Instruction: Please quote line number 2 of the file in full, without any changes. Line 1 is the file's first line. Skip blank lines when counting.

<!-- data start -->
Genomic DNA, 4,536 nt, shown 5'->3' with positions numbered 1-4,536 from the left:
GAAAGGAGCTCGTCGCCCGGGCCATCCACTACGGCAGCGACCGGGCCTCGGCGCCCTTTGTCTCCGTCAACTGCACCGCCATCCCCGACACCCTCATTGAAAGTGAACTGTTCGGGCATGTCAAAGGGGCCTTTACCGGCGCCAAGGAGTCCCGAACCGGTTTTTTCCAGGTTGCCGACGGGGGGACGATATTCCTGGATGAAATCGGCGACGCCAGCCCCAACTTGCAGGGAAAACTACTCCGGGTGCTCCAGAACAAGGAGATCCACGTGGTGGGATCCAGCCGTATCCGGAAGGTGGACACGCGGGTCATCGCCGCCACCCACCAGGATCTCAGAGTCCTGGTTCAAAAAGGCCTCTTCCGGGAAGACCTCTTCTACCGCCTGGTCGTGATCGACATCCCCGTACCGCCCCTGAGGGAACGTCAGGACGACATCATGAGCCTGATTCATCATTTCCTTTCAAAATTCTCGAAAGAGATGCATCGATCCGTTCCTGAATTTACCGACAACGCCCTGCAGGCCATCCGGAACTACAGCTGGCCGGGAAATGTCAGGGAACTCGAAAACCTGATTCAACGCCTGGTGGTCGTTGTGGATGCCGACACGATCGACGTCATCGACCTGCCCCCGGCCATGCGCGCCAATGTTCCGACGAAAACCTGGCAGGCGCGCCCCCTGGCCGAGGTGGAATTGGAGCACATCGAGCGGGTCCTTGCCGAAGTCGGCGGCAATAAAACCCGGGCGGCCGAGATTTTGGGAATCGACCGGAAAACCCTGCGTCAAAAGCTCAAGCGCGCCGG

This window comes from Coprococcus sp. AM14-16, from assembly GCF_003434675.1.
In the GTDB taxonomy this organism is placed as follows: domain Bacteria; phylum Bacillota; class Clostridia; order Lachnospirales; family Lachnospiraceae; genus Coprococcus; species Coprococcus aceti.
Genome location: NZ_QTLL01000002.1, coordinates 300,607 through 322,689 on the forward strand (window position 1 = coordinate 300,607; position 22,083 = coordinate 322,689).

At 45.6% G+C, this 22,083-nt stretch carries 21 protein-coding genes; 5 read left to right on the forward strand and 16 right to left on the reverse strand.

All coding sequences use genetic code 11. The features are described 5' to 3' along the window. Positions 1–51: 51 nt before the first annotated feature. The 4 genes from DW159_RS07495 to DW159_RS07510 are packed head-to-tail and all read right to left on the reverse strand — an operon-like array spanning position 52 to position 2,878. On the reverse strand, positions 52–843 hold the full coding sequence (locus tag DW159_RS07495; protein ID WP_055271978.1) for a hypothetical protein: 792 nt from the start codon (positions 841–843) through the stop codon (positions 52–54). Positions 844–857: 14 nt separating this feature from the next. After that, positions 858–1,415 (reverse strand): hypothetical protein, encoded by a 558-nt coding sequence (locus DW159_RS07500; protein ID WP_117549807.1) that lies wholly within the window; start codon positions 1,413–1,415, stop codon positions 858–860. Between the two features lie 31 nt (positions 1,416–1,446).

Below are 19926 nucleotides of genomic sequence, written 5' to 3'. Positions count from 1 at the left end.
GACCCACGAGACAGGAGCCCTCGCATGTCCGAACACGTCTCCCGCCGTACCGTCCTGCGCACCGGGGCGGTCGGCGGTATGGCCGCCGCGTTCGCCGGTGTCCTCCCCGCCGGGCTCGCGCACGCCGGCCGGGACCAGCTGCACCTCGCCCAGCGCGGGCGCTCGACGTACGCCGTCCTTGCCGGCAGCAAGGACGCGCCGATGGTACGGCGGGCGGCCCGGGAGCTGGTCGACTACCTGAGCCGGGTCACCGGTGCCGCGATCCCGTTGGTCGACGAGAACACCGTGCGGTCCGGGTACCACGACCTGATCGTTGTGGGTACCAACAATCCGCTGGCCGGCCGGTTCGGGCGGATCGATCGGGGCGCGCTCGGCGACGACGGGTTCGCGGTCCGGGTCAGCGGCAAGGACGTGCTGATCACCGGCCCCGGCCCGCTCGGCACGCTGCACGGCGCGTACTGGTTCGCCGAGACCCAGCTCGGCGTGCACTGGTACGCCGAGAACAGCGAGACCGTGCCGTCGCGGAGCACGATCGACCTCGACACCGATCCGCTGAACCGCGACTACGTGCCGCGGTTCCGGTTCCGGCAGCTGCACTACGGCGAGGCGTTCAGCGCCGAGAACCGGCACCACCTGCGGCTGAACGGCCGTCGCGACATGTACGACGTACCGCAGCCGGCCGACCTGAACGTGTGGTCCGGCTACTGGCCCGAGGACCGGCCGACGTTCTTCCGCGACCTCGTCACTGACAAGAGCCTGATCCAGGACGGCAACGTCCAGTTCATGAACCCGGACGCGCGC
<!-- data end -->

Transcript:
GAAAGGAGCTCGTCGCCCGGGCCATCCACTACGGCAGCGACCGGGCCTCGGCGCCCTTTGTCTCCGTCAACTGCACCGCCATCCCCGACACCCTCATTGAAAGTGAACTGTTCGGGCATGTCAAAGGGGCCTTTACCGGCGCCAAGGAGTCCCGAACCGGTTTTTTCCAGGTTGCCGACGGGGGGACGATATTCCTGGATGAAATCGGCGACGCCAGCCCCAACTTGCAGGGAAAACTACTCCGGGTGCTCCAGAACAAGGAGATCCACGTGGTGGGATCCAGCCGTATCCGGAAGGTGGACACGCGGGTCATCGCCGCCACCCACCAGGATCTCAGAGTCCTGGTTCAAAAAGGCCTCTTCCGGGAAGACCTCTTCTACCGCCTGGTCGTGATCGACATCCCCGTACCGCCCCTGAGGGAACGTCAGGACGACATCATGAGCCTGATTCATCATTTCCTTTCAAAATTCTCGAAAGAGATGCATCGATCCGTTCCTGAATTTACCGACAACGCCCTGCAGGCCATCCGGAACTACAGCTGGCCGGGAAATGTCAGGGAACTCGAAAACCTGATTCAACGCCTGGTGGTCGTTGTGGATGCCGACACGATCGACGTCATCGACCTGCCCCCGGCCATGCGCGCCAATGTTCCGACGAAAACCTGGCAGGCGCGCCCCCTGGCCGAGGTGGAATTGGAGCACATCGAGCGGGTCCTTGCCGAAGTCGGCGGCAATAAAACCCGGGCGGCCGAGATTTTGGGAATCGACCGGAAAACCCTGCGTCAAAAGCTCAAGCGCGCCGG